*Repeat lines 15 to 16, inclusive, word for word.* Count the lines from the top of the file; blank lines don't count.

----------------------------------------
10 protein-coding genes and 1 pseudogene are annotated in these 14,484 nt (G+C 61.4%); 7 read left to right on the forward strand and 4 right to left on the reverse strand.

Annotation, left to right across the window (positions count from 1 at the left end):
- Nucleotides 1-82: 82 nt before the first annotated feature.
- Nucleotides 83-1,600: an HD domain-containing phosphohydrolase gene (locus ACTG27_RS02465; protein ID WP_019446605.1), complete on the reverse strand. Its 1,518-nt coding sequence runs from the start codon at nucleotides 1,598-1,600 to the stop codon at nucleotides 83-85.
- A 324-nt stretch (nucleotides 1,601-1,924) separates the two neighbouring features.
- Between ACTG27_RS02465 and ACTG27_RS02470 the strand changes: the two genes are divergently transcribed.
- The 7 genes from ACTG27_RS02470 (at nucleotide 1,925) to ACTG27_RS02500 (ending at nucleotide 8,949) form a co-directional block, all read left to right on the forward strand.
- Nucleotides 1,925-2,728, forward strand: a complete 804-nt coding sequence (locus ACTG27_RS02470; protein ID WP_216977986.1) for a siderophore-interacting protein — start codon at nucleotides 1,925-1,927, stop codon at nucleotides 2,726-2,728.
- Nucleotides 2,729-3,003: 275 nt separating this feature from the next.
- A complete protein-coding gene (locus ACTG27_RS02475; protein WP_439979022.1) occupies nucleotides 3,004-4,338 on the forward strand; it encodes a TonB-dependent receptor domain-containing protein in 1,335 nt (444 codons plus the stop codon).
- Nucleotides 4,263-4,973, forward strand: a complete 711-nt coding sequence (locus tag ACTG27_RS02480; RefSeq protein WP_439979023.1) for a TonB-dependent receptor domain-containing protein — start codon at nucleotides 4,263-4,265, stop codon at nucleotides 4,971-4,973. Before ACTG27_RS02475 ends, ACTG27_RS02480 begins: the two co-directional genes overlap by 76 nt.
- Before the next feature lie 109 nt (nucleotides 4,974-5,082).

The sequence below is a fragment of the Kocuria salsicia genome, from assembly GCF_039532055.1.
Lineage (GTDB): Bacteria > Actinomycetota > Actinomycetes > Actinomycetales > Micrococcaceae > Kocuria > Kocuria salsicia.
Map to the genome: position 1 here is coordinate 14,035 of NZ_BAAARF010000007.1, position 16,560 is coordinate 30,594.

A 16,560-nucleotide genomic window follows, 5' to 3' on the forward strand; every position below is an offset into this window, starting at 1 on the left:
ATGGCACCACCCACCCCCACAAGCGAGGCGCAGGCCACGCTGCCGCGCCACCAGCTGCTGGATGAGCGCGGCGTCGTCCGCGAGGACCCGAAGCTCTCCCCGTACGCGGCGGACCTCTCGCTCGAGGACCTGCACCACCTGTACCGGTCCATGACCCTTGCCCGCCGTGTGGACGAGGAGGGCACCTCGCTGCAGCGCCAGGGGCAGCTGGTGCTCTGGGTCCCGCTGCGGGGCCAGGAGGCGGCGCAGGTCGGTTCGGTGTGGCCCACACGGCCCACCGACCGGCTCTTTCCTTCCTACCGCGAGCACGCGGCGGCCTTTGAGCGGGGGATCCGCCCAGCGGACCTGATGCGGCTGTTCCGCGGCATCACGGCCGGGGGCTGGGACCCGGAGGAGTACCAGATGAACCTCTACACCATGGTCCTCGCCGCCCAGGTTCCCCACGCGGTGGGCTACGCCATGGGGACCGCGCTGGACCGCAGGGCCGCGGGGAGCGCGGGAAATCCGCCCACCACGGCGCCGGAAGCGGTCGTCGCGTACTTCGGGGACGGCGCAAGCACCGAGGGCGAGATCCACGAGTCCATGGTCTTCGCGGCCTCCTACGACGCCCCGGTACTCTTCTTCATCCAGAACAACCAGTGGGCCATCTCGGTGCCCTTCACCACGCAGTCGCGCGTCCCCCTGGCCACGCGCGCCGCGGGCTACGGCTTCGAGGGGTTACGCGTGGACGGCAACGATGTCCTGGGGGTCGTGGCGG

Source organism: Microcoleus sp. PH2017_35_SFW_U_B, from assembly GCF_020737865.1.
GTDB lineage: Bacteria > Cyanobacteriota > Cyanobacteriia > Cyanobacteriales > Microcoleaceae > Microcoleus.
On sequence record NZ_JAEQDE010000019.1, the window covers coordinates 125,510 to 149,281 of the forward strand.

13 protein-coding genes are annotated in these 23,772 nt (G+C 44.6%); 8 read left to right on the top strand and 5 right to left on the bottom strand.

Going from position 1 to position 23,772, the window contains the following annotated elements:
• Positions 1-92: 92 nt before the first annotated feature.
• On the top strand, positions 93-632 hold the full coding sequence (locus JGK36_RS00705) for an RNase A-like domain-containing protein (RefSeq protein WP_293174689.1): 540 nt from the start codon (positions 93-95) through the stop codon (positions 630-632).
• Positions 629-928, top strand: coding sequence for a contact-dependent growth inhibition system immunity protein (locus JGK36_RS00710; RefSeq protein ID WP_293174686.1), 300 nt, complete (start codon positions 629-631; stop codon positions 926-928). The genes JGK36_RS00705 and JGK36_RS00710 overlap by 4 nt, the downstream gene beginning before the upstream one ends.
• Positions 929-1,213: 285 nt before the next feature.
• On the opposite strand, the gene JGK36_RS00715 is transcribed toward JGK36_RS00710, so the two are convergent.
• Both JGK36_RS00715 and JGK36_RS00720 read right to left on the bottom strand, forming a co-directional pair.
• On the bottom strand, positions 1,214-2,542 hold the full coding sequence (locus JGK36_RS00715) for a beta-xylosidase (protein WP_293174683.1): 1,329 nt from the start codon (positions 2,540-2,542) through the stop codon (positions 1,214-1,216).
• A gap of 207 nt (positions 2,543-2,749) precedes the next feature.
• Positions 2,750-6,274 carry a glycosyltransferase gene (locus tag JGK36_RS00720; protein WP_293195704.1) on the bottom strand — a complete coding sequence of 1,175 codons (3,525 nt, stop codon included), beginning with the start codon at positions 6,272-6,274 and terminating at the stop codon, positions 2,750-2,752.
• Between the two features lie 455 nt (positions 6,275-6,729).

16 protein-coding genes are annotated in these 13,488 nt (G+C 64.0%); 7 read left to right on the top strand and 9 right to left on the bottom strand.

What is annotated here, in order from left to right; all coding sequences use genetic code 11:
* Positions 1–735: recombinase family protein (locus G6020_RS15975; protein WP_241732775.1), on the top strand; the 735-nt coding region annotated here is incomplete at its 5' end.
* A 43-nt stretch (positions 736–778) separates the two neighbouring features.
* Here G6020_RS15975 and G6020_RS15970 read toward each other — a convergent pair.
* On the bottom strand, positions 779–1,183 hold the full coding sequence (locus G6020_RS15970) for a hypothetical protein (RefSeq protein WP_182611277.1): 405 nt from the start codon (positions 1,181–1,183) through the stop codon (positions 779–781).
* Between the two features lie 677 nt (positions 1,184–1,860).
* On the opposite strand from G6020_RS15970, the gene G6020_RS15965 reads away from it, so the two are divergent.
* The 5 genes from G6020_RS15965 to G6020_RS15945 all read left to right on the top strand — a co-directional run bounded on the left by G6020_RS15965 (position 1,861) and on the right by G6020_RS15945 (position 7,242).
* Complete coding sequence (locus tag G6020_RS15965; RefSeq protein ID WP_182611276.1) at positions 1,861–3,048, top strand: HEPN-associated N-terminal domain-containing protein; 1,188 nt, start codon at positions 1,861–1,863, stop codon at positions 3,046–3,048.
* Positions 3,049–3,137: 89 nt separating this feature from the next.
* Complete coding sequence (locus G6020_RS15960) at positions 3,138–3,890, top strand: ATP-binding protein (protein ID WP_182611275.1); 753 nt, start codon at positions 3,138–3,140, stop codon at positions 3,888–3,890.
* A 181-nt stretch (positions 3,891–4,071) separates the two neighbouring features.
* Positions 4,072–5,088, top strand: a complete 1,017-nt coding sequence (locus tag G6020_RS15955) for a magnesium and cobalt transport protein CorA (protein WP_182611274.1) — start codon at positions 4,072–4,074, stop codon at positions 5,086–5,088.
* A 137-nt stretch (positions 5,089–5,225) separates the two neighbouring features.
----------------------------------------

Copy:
Map to the genome: position 1 here is coordinate 14,035 of NZ_BAAARF010000007.1, position 16,560 is coordinate 30,594.

A 16,560-nucleotide genomic window follows, 5' to 3' on the forward strand; every position below is an offset into this window, starting at 1 on the left: